These new productions, and the high-powered talent that produces them, do not come cheap. Money, as in so many of our threads, continues to rear its head. :o

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And the drama didn't end with opening night either.

George Gagnidze, who sang Scarpia at the premiere was a replacement for the Finnish bass Juha Uusitalo who was replaced in rehearsals about a week before opening night because of illness. Gagnidze himself was unwell for the second performance and sang Act 1 but only acted in Act 2 while the season's third Scarpia, Carlo Guelfi sang in street clothes from the side of the stage.

But this wasn't all, Music Director James Levine, who conducted the premiere was suffering from a back ailment and turned over the baton for the second performance to Joseph Colaneri.

Colaneri conducted the third performance, last night, with Gagnidze out and Guelfi singing the whole role of Scarpia in costume and on stage.

Today the Met announced that Levine was out of the rest of the Fall Tosca performances (as well as a Rosenkavalier revival with Renee Fleming) to undergo

back surgery.

Hmmm, there is the HD performance coming up a week from Saturday. Let's see if Peter Gelb can do some magic and settle things down or maybe even throw in a wild card as he has done in past HD performances. The HD's are strong candidates for release as DVD/ Blue-Ray and need to look as attractive and star filled as possible.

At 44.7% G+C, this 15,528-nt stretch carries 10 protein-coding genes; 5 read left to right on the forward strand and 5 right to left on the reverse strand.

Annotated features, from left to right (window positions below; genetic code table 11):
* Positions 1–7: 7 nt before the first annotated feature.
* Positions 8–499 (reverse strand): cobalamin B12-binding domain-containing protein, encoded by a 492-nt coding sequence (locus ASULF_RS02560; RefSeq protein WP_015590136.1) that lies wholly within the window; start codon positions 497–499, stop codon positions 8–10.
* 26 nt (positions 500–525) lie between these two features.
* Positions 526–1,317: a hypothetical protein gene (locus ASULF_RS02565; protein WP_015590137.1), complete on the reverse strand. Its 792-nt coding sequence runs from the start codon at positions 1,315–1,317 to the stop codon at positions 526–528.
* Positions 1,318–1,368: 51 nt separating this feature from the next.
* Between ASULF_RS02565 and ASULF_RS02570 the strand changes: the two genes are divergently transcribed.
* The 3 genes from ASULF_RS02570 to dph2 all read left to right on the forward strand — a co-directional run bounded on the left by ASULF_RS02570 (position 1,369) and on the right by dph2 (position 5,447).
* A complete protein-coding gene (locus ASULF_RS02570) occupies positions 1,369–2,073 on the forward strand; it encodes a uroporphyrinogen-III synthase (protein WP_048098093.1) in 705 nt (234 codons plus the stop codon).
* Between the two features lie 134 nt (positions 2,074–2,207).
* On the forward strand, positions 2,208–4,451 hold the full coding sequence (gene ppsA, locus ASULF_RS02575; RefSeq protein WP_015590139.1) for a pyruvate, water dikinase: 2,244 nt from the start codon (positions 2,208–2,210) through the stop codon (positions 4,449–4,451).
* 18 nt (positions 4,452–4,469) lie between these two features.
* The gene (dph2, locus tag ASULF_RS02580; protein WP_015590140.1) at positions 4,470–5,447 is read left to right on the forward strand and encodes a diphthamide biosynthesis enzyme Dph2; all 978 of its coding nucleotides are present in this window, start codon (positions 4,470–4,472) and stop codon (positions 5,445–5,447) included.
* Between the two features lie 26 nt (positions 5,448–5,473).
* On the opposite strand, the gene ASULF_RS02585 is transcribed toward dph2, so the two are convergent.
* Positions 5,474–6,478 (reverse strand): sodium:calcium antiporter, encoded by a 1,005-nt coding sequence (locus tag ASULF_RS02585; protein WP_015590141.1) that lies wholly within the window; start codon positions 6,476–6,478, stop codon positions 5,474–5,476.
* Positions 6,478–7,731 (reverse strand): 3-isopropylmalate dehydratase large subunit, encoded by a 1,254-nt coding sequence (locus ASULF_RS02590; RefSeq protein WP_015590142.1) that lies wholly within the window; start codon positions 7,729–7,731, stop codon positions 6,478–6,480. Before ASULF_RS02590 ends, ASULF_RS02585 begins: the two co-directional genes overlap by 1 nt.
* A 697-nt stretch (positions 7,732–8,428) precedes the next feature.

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Hmmm, there is the HD performance coming up a week from Saturday. Let's see if Peter Gelb can do some magic and settle things down or maybe even throw in a wild card as he has done in past HD performances. The HD's are strong candidates for release as DVD/ Blue-Ray and need to look as attractive and star filled as possible.
We certainly have a lot to look forward too !! Can't wait. :P
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Another lead article in the NY Times:

Outdating Opera? Halfway Won't Do

Anthony Tommasini suggests that the a reaon for the failure in Bondy's production is that it didn't didn't go far enough. He compares Bondy's approach to the more radical revision of the Ring, on going at the Los Angeles Opera.

The problems arose, it would seem, because for all its contemporary trappings, the production was essentially traditional. So even little deviations from the source seemed like a self-conscious attempt by Mr. Bondy to shake up “Tosca” and rattle “Tosca” lovers.

Tommasini also makes a sensible point: that Met audiences are less tolerant of experimentation with the main bread-and-butter works -- Tosca, Traviata, Boheme -- than they ae with less familiar works like Lohengrin or Frau Ohne Schatten, and possibly the upcoming new productions of Armida and Attila.

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Perhaps it's a hard row to how when you have one foot planted in this row and the other in that row? If you want to redo an opera, you have to keep the music, the libretto so you can only recast the staging and that is the other row. When the libretto is built around an historical period you can't go far awar in the staging and retain much of flavor of the time. You are left with the music/singing watching something which doesn't seem to fit.

I return to the Met's Minghella Madama Butterfly which managed to work perhaps because of the minimalism of the Japanese aesthetic? I found the graphical qualities he used in the production made it even more interesting as a theater experience than the previous production they had staged.